Ever since, I understand myself in Aristoteles’ sense of a zoon politikon. Following Hannah Arendt’s, understanding of politics, you gain a wide understanding of politics beyond sophisticated, but blown-up institutions. Humans want freedom, so any move to have, keep or ignite (more) freedom is hence a political act.
In 2014, Vincent-Immanuel Herr and Martin Speer (@herrundspeer) did a classic interrail trip and came up with an idea: “What if every EU-citizen got the possibility to get to know Europe just as we did?”. The idea of #freeinterrail was born. Knowing that it needed a lot of input, for their idea to be heard, they generated a community of ambassador across the continent. These would promote the idea and bring it forward.
I interviewed two of them, Annika Päutz and Aileen McKay, in the beginning of December 2018. The idea has made its way into the EU Comission and was granted 12 million Euros and had kicked off in Summer 2018.
To me, such idea sounds fascinating on so many levels. I especially love the connection of young Europeans enabling them to travel the continent and do so with busses, trains and ferries!
I invite you to read about their fascination for the project, how such a project fights rising nationalism and what they themselves would do, if they were given such ticket. It was not easy to keep track with all their fascination, but see for yourself!
#freeinterrail interview with Annika Päutz and Aileen McKay
[…]. Vincent and Martin always find new people to gain new support, who stand for the same idea! It becomes an influential mess. They kind of get rid of their own baby in a way as people contribute a lot of free time into it.
Wait, wait, wait; one-by-one. Let us start chronologically: how did he idea develop?
Annika: It started over a Schnitzel in Austria. Martin and Vincent got this idea during their own interrail tour in 2014. Both met a bit earlier in the US. They were the only Germans on their campus and became close friends. Coming back to Europe, they realised how little they knew Europe itself. Funded by Mercator and Heinrich-Böll Foundation, they travelled Europe and got the sense of how privileged some of in Europe are. They met amazing people, but saw that there are Europeans of second class. That needed to be changed!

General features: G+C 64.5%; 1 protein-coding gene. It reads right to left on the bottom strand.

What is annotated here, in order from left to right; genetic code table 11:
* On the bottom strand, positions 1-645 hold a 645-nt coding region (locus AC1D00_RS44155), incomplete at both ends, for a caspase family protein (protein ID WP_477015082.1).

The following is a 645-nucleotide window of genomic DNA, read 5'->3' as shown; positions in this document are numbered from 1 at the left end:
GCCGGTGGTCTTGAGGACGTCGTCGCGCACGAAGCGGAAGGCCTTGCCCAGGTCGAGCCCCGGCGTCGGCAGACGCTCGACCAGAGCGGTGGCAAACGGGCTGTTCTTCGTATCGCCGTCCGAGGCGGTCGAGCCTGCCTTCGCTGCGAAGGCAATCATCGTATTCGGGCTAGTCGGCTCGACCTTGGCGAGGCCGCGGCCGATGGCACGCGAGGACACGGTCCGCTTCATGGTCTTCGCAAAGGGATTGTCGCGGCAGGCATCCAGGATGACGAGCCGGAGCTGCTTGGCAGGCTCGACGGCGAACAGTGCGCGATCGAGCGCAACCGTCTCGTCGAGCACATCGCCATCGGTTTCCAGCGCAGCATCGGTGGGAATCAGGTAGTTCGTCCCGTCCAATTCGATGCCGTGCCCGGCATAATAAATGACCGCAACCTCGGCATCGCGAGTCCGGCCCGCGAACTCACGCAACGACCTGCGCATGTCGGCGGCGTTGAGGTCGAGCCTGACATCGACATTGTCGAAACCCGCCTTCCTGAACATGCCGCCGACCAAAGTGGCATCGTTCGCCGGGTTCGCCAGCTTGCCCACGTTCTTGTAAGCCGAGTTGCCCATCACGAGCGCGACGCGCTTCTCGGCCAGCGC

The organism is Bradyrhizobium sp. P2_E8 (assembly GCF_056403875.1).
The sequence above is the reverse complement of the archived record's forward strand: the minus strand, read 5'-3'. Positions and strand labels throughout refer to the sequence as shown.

Aileen: Young Europeans face similar problems. Politically speaking, they feel very distant from large bodies and institutions, especially Brussels. Many Europeans do not get the possibility to travel Europe and talk to other people, engaging in Europe. So, what if all young people in Europe got the chance to trave Europe? Travel Europe and connect with it? Go out, meet other people, discuss and live Europe. That’s how Europe gets close to your heart! We all are way closer to each other than we think we are.
So, what if all young people in Europe got the chance to trave Europe?
How would you describe Vincent and Martin?
Aileen: To me, they’re friends. Vincent and Martin are activists by heart and bring a lot of campaigns forward. They understand each other really well which makes them a great team. They facilitate spaces for young people to exchange their ideas and express themselves. It is enchanting to see how they approach people as friends, seeking genuine connection. That, to me, sets them apart from a lot of political figures. They want to hear people’s stories, initiate subjects that evolve into conversations which again provoke discussions. They want arguments and debates, but always take people along with them.
Which made you become ambassadors.
Aileen and Annika: Yeah!
Annika: When they started, they asked me if I wanted to be an ambassador and of course I said yes. What does it mean? Well, I am to talk about #freeinterrail with everyone I know, share it with friends or, for example, talk to you! I make people see how awesome this idea is. The more people talk and write about it, the larger the political pressure and influence grows. That’s why they chose their campaign for #freeinterrail to be spread among supporters, celebrities, political channels etc.
Martin is really well connected as he networked throughout his entire career. Vincent and Martin’s credential grew and grew since the idea was born in 2014. Their existing network, but also bold campaigning and idea of Europe-wide ambassadors enabled them to get where they are today.
For how long have you been ambassadors?
Annika & Aileen: A year and a half? (laugh)
Aileen, you are Scottish. What is your viewpoint on the project?
Aileen: Scots wanted to stay in the EU, but as part of Great Britain, Scotland is likely to leave the EU. To know that initiatives like #freeinterrail continue gives me a lot of hope for the continent. I foremost feel European, secondly Scottish and in case I really have to, it’s British. This project really helps me to believe that Europe is more about what the people decide unlike what an institution decides.
I don’t know if #freeinterrail will include Great Britain after the Brexit. I highly doubt it that it extends to us. Just to know that people are making the connections of what Europe means in an active manner is absolutely the way forward.
Sorry that I need to interrupt here, but, actually, it’s also so much fun! We are talking so seriously about it when it is just a hell lot of fun! People enjoy interrailing, they make new friends and laugh along the way. The EU is a peace project and a formalized friendship.